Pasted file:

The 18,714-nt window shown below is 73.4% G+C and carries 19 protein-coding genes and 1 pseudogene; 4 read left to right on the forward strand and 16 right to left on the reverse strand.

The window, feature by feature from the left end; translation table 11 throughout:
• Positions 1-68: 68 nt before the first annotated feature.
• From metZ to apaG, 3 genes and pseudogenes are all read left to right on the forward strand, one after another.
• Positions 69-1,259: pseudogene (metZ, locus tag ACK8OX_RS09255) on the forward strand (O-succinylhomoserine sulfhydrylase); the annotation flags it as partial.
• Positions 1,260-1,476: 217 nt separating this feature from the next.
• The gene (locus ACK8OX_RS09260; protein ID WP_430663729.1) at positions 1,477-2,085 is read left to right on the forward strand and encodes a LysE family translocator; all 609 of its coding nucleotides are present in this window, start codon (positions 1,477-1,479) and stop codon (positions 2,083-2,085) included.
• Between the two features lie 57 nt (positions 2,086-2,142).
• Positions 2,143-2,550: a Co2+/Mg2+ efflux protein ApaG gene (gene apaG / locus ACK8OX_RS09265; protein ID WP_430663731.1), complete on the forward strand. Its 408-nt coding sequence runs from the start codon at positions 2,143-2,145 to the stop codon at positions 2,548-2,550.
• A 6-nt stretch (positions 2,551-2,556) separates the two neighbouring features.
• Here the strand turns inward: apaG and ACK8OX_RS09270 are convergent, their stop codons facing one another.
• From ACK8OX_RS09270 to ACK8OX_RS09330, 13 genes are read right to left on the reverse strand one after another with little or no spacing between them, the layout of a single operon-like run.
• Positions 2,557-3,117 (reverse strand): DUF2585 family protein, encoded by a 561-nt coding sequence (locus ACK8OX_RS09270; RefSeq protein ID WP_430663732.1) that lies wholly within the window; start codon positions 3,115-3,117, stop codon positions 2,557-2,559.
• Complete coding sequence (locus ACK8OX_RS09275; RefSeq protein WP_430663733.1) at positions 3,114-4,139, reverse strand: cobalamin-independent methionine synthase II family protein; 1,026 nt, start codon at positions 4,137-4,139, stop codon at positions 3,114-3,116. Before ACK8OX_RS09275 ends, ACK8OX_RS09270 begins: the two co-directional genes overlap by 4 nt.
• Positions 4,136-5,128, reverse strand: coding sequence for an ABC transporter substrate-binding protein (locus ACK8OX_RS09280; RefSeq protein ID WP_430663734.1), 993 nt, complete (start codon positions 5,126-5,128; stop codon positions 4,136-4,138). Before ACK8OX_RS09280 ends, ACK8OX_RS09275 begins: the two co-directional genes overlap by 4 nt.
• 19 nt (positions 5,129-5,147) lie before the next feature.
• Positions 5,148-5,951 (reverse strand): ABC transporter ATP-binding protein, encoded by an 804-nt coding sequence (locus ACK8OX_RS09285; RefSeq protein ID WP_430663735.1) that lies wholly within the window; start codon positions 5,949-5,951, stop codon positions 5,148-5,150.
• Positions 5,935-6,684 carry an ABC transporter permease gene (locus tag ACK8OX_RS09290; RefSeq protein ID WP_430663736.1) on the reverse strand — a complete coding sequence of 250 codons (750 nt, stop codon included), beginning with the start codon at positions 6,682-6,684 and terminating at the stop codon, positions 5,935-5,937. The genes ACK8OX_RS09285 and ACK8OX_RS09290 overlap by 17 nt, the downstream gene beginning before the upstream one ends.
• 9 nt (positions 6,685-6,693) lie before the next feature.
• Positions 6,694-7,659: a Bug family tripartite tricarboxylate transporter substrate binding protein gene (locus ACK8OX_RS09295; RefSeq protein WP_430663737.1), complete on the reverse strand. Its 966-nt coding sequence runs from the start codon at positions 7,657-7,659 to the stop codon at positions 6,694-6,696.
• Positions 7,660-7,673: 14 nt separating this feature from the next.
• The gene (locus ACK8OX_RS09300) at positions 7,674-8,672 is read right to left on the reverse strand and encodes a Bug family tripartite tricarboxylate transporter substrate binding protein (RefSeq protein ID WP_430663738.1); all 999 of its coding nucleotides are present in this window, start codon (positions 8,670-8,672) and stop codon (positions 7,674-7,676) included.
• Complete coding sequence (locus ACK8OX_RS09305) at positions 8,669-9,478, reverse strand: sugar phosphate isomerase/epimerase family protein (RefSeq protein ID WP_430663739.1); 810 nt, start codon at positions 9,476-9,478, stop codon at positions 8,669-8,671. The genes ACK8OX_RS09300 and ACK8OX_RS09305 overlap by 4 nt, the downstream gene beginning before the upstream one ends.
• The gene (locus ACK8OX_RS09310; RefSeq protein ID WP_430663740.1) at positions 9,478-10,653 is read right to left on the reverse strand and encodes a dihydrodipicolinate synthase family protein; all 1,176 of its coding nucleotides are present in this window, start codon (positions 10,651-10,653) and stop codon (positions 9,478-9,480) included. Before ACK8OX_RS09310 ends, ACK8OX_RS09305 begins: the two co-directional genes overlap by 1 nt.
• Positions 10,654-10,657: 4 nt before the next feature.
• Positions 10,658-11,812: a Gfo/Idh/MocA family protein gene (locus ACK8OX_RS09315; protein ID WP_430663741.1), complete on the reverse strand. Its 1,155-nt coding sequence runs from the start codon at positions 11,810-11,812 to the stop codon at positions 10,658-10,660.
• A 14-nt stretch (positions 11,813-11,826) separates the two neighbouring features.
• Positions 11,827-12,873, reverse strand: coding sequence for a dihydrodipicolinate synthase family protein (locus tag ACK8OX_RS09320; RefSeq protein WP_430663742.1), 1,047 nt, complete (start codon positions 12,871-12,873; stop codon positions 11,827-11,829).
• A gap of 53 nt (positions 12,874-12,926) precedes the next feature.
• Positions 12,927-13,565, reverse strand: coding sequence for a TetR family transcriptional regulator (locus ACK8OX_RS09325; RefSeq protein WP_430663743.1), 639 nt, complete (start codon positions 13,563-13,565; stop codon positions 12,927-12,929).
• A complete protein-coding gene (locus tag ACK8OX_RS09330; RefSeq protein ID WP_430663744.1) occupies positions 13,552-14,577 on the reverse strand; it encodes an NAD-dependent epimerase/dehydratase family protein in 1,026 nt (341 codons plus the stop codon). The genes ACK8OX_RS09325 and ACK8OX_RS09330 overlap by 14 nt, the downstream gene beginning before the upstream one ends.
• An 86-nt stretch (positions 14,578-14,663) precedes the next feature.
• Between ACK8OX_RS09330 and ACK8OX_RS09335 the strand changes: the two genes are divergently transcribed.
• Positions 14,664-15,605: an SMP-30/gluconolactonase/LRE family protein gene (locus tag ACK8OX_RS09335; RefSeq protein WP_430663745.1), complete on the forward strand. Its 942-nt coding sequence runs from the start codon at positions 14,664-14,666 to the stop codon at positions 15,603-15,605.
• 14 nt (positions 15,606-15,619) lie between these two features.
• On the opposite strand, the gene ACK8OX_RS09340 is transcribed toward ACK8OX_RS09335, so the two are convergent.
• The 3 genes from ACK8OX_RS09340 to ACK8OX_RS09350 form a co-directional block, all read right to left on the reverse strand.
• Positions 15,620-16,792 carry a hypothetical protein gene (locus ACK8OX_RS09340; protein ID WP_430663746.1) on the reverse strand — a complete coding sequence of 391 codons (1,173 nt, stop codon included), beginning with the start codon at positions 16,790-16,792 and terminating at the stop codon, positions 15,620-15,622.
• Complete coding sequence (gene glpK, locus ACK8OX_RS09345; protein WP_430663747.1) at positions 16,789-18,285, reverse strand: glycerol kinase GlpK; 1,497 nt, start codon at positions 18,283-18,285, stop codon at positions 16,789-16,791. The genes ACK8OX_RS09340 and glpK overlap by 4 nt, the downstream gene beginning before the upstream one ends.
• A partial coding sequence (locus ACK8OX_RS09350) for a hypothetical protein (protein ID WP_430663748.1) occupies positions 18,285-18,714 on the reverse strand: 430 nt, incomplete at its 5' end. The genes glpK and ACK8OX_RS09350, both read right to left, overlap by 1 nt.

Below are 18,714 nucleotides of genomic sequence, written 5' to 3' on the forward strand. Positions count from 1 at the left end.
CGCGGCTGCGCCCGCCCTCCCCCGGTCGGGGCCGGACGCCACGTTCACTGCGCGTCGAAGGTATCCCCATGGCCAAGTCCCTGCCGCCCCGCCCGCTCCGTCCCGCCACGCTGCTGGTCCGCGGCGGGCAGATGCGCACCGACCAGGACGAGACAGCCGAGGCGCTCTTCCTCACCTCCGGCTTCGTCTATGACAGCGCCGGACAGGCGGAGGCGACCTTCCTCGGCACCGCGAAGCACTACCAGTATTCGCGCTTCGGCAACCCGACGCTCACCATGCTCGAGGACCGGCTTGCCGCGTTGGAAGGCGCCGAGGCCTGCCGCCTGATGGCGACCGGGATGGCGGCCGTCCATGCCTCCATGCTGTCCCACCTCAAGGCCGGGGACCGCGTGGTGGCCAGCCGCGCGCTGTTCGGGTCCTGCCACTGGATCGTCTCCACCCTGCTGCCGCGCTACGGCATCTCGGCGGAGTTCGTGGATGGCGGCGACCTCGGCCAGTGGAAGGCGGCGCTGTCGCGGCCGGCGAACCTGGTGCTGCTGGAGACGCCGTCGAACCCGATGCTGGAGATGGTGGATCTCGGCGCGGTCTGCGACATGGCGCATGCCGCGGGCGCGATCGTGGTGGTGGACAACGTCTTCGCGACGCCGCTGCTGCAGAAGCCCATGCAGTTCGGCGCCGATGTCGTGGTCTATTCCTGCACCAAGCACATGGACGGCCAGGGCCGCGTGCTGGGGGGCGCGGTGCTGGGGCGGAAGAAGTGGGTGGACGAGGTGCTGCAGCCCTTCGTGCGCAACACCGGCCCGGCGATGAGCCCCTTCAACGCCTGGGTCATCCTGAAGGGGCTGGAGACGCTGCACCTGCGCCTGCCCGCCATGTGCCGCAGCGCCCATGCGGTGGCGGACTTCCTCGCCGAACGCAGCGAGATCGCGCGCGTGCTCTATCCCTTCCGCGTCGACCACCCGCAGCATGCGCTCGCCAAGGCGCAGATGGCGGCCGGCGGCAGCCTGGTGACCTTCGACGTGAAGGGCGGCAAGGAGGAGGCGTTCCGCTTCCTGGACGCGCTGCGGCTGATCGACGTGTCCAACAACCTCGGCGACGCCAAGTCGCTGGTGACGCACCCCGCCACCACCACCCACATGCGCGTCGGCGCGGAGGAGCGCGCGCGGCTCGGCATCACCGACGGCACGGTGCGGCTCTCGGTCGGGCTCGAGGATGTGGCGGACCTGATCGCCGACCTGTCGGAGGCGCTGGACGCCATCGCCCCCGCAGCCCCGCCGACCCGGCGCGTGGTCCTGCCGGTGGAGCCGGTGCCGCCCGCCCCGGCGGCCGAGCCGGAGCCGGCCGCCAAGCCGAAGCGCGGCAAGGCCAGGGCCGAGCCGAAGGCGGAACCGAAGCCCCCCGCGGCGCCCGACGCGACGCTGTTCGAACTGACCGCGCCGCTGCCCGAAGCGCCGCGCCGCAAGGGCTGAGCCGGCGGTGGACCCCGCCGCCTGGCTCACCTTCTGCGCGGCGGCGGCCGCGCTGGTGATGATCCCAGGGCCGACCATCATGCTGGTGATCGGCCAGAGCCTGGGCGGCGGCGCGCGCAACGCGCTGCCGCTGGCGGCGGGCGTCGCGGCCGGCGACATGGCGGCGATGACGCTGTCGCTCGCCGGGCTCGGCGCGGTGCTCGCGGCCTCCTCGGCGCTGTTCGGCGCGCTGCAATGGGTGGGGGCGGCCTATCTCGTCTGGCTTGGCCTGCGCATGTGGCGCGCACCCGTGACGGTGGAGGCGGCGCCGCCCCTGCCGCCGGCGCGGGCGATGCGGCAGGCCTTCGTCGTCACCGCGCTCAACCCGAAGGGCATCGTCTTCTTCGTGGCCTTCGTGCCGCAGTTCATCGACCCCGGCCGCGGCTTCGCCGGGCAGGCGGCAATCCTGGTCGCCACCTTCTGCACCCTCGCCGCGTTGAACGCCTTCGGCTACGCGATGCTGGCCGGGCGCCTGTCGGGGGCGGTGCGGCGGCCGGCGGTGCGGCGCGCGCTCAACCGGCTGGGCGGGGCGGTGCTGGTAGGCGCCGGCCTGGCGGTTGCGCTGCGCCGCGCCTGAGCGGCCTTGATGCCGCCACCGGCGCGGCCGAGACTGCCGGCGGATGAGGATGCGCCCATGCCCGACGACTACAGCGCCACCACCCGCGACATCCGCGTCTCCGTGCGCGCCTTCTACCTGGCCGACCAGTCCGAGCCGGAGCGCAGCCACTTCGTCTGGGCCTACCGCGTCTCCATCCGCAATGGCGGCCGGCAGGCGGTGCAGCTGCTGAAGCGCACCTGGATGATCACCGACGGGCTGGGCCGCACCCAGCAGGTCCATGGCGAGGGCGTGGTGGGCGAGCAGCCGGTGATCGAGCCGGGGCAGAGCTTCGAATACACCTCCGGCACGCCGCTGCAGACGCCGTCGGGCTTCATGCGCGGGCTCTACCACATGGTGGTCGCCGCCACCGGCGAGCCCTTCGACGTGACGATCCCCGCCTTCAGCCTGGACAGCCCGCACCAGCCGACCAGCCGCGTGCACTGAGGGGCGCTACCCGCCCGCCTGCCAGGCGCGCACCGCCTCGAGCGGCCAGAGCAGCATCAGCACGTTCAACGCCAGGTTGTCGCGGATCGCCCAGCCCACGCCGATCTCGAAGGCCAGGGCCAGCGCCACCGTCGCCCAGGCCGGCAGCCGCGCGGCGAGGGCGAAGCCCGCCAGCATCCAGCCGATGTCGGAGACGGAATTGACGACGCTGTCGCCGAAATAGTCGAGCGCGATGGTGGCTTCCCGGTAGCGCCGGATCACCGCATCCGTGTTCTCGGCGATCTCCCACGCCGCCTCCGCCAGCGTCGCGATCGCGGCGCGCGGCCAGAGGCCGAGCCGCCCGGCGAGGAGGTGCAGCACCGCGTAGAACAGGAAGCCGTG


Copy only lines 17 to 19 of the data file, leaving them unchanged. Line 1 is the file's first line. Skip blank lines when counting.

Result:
• Positions 5,148-5,951 (reverse strand): ABC transporter ATP-binding protein, encoded by an 804-nt coding sequence (locus ACK8OX_RS09285; RefSeq protein ID WP_430663735.1) that lies wholly within the window; start codon positions 5,949-5,951, stop codon positions 5,148-5,150.
• Positions 5,935-6,684 carry an ABC transporter permease gene (locus tag ACK8OX_RS09290; RefSeq protein ID WP_430663736.1) on the reverse strand — a complete coding sequence of 250 codons (750 nt, stop codon included), beginning with the start codon at positions 6,682-6,684 and terminating at the stop codon, positions 5,935-5,937. The genes ACK8OX_RS09285 and ACK8OX_RS09290 overlap by 17 nt, the downstream gene beginning before the upstream one ends.
• 9 nt (positions 6,685-6,693) lie before the next feature.